Summer gas prices expected to remain high

By Heather Meade hmeade@civitasmedia.com

June 7, 2014

DARKE COUNTY - Gas prices have reached as much as $3.99 a gallon, and this is just the beginning of summer, when fuel prices tend to trend upwards, according to a recent release from GasBuddy.com.

Part of this trend is due to a special ‘summer blend’ gasoline, but it’s also attributed somewhat to location, as the Midwest experiences a number of issues, said Cindy Antrican, AAA representative.

“It’s no secret that the annual climb in gas prices that accompanies the transition to ‘summer blend’ gasoline rattles many cost-conscious consumers…but there’s also no denying the benefits both visible and invisible,” the release stated.

‘Summer blend’ gasoline is blended to burn more cleanly than conventional gasoline, which reduces emissions and is required to be used in larger metropolitan areas such as the Cincinnati metro area, and areas like California, but everyone feels the effects on the price of their gasoline, said Antrican; the summer blend isn’t the only reason that prices are higher for those in the Midwest, though, they noted; refinery issues, supply bottlenecks and logistical issues have all contributed to the “sometimes dramatic fluctuations.”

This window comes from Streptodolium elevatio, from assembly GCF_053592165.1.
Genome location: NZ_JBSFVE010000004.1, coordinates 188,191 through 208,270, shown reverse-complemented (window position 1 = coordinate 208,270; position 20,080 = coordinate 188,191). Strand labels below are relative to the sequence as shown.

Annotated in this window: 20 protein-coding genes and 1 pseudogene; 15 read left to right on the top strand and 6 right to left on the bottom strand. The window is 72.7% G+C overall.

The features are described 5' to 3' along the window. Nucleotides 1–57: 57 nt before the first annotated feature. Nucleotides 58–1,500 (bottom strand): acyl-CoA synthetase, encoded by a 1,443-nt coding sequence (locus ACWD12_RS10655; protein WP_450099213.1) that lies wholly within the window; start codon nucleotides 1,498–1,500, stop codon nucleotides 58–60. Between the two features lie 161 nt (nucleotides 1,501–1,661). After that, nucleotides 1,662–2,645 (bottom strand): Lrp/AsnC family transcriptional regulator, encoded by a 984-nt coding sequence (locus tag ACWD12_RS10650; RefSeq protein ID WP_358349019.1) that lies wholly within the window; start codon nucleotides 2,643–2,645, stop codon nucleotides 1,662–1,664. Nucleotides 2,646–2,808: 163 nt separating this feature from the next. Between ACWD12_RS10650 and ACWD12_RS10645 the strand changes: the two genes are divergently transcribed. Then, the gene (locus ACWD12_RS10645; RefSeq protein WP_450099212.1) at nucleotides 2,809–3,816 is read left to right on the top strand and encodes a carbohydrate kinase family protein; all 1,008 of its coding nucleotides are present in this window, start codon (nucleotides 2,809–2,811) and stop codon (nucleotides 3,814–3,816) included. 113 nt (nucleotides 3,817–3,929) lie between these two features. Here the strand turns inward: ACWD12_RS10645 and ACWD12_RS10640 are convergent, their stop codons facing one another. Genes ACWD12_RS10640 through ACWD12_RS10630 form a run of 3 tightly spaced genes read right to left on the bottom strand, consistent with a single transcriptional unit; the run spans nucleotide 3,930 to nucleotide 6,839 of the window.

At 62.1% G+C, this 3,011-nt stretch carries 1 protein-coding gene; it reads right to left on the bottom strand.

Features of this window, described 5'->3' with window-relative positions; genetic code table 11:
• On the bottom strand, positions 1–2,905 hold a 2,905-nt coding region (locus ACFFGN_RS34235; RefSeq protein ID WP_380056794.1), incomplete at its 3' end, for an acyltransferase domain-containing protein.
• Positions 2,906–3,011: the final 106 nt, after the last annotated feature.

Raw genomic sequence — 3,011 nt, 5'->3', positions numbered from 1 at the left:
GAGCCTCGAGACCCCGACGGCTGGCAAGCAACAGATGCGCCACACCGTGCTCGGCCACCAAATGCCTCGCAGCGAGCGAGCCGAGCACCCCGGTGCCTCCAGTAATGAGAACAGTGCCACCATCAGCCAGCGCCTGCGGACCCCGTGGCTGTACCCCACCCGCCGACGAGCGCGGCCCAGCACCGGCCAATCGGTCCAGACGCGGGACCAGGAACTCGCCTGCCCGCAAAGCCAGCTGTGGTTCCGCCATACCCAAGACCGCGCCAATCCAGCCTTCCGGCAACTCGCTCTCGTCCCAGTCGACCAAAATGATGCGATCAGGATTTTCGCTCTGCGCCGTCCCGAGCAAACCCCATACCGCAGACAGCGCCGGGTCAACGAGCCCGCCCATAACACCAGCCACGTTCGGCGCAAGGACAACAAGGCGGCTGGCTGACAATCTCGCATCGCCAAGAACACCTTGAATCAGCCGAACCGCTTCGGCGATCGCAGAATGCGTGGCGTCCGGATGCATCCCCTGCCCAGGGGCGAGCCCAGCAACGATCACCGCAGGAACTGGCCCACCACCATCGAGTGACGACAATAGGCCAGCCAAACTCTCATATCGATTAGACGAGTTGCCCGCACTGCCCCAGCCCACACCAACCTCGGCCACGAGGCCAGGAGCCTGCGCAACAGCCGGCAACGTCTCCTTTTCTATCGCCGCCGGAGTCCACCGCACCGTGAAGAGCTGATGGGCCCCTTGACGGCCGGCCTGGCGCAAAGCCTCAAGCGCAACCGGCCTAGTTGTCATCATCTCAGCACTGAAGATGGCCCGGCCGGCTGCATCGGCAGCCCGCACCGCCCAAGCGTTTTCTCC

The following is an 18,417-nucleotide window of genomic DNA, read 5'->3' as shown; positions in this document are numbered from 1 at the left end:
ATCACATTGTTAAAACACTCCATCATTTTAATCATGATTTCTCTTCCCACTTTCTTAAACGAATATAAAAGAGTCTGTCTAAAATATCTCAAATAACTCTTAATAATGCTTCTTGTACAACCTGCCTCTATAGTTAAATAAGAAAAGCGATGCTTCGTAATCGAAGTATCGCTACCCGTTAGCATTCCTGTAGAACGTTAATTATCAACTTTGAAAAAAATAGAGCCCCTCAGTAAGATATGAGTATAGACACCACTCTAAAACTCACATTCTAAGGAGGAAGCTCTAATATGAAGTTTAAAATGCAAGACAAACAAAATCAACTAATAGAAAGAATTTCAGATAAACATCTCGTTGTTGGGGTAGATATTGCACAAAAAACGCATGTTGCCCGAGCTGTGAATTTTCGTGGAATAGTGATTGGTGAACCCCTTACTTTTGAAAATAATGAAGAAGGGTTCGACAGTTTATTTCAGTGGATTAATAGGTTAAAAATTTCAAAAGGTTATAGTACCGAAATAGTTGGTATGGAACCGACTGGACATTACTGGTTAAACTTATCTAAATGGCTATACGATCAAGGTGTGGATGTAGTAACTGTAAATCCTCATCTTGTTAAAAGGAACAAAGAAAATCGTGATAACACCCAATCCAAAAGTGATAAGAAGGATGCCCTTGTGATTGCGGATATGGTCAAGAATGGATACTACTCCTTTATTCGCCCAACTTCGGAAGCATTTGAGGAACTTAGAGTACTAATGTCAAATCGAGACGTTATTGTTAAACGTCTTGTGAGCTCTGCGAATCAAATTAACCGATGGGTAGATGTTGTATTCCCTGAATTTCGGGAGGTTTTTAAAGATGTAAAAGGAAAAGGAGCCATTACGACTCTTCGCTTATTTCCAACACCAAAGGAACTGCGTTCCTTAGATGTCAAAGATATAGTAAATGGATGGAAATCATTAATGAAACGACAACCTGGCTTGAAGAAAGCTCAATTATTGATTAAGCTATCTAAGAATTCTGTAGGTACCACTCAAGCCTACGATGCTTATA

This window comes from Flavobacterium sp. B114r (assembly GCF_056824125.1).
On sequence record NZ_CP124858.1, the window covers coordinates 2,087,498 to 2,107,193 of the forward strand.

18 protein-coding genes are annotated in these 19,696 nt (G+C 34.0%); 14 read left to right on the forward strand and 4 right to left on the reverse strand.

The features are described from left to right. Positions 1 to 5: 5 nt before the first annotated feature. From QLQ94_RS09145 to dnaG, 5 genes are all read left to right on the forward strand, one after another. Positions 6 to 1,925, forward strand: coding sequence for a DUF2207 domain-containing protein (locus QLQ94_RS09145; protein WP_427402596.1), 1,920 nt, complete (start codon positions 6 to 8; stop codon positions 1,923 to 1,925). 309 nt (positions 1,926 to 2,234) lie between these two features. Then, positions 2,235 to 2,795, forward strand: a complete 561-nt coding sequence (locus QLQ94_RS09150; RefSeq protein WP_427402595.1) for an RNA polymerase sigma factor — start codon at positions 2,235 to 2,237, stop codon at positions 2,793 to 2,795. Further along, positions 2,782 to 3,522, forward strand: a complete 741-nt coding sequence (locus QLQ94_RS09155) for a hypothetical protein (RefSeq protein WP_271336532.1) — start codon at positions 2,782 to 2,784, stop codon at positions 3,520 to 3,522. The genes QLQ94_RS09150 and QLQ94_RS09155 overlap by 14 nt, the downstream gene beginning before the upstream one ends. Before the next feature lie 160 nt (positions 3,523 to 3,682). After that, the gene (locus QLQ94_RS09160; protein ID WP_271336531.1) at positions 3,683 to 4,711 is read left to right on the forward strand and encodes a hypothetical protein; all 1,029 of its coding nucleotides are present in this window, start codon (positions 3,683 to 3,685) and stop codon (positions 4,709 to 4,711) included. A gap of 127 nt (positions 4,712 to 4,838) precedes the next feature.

AAA is forecasting that prices will remain relatively high this summer, with prices varying from $3.55 to $3.70 per gallon, but prices are currently higher in Ohio than 41 other states, with an average price of $3.85, according to GasBuddy.com.

“While it is impossible to predict the exact price of gasoline, we can guarantee that millions of Americans will pay high prices as they hit the roads this summer,” said Cindy Antrican, AAA. “Expect a feeling of déjà vu with gasoline costing about the same as last summer. After such a long, brutal winter, it seems that many drivers took advantage of the great weather in May. Significantly stronger than expected gasoline demand has kept prices high heading into the summer driving season.”

The height of gasoline demand generally hits between July 4 and August, causing gasoline prices to rise higher; AAA is expecting that trend to continue, Antrican said. In 2013, Antrican reported that gasoline consumption from June to August was approximately 5 percent higher than during the rest of the year. It makes sense, with Americans driving an estimated 788 billion miles during the summer months last year, demand for fuel is expected to remain high, she added.